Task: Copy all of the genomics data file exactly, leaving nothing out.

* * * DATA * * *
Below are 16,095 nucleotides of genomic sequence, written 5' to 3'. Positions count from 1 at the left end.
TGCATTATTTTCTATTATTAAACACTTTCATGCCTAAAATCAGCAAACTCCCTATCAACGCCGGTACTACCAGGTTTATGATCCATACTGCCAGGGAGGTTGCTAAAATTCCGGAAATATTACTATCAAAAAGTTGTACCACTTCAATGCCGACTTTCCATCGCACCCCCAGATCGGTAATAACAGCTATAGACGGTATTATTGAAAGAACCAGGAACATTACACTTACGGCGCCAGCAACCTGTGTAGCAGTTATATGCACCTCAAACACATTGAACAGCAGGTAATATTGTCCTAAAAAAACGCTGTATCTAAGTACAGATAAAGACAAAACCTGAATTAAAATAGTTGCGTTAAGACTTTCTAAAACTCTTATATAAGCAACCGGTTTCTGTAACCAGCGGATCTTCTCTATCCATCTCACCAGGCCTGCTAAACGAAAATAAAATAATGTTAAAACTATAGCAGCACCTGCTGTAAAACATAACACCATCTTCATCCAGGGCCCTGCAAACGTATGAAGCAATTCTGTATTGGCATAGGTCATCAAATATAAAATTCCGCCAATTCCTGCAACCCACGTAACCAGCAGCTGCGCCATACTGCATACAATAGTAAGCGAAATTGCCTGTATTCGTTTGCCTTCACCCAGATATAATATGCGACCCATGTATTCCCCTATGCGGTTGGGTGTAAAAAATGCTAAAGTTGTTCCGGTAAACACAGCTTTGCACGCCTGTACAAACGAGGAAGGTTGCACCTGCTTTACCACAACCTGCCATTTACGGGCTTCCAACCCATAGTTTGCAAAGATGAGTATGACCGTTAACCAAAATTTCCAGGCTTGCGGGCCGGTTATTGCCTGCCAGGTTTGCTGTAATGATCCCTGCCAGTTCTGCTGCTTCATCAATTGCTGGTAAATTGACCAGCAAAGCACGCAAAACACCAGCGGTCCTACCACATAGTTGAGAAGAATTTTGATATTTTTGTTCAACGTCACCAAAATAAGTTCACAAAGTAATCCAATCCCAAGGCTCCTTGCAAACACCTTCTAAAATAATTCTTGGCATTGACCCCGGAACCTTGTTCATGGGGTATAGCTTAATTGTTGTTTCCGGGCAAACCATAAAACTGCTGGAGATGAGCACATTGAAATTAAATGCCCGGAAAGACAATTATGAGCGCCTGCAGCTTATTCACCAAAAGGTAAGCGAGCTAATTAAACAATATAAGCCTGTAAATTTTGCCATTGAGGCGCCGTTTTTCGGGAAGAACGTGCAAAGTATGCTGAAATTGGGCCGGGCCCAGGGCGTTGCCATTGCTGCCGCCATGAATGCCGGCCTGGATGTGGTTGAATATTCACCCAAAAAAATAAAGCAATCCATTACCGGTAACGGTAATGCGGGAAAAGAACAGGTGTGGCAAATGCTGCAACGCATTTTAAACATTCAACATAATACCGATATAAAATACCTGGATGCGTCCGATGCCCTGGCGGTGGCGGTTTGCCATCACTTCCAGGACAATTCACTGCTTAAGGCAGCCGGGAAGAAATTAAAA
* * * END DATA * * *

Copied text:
Below are 16,095 nucleotides of genomic sequence, written 5' to 3'. Positions count from 1 at the left end.
TGCATTATTTTCTATTATTAAACACTTTCATGCCTAAAATCAGCAAACTCCCTATCAACGCCGGTACTACCAGGTTTATGATCCATACTGCCAGGGAGGTTGCTAAAATTCCGGAAATATTACTATCAAAAAGTTGTACCACTTCAATGCCGACTTTCCATCGCACCCCCAGATCGGTAATAACAGCTATAGACGGTATTATTGAAAGAACCAGGAACATTACACTTACGGCGCCAGCAACCTGTGTAGCAGTTATATGCACCTCAAACACATTGAACAGCAGGTAATATTGTCCTAAAAAAACGCTGTATCTAAGTACAGATAAAGACAAAACCTGAATTAAAATAGTTGCGTTAAGACTTTCTAAAACTCTTATATAAGCAACCGGTTTCTGTAACCAGCGGATCTTCTCTATCCATCTCACCAGGCCTGCTAAACGAAAATAAAATAATGTTAAAACTATAGCAGCACCTGCTGTAAAACATAACACCATCTTCATCCAGGGCCCTGCAAACGTATGAAGCAATTCTGTATTGGCATAGGTCATCAAATATAAAATTCCGCCAATTCCTGCAACCCACGTAACCAGCAGCTGCGCCATACTGCATACAATAGTAAGCGAAATTGCCTGTATTCGTTTGCCTTCACCCAGATATAATATGCGACCCATGTATTCCCCTATGCGGTTGGGTGTAAAAAATGCTAAAGTTGTTCCGGTAAACACAGCTTTGCACGCCTGTACAAACGAGGAAGGTTGCACCTGCTTTACCACAACCTGCCATTTACGGGCTTCCAACCCATAGTTTGCAAAGATGAGTATGACCGTTAACCAAAATTTCCAGGCTTGCGGGCCGGTTATTGCCTGCCAGGTTTGCTGTAATGATCCCTGCCAGTTCTGCTGCTTCATCAATTGCTGGTAAATTGACCAGCAAAGCACGCAAAACACCAGCGGTCCTACCACATAGTTGAGAAGAATTTTGATATTTTTGTTCAACGTCACCAAAATAAGTTCACAAAGTAATCCAATCCCAAGGCTCCTTGCAAACACCTTCTAAAATAATTCTTGGCATTGACCCCGGAACCTTGTTCATGGGGTATAGCTTAATTGTTGTTTCCGGGCAAACCATAAAACTGCTGGAGATGAGCACATTGAAATTAAATGCCCGGAAAGACAATTATGAGCGCCTGCAGCTTATTCACCAAAAGGTAAGCGAGCTAATTAAACAATATAAGCCTGTAAATTTTGCCATTGAGGCGCCGTTTTTCGGGAAGAACGTGCAAAGTATGCTGAAATTGGGCCGGGCCCAGGGCGTTGCCATTGCTGCCGCCATGAATGCCGGCCTGGATGTGGTTGAATATTCACCCAAAAAAATAAAGCAATCCATTACCGGTAACGGTAATGCGGGAAAAGAACAGGTGTGGCAAATGCTGCAACGCATTTTAAACATTCAACATAATACCGATATAAAATACCTGGATGCGTCCGATGCCCTGGCGGTGGCGGTTTGCCATCACTTCCAGGACAATTCACTGCTTAAGGCAGCCGGGAAGAAATTAAAA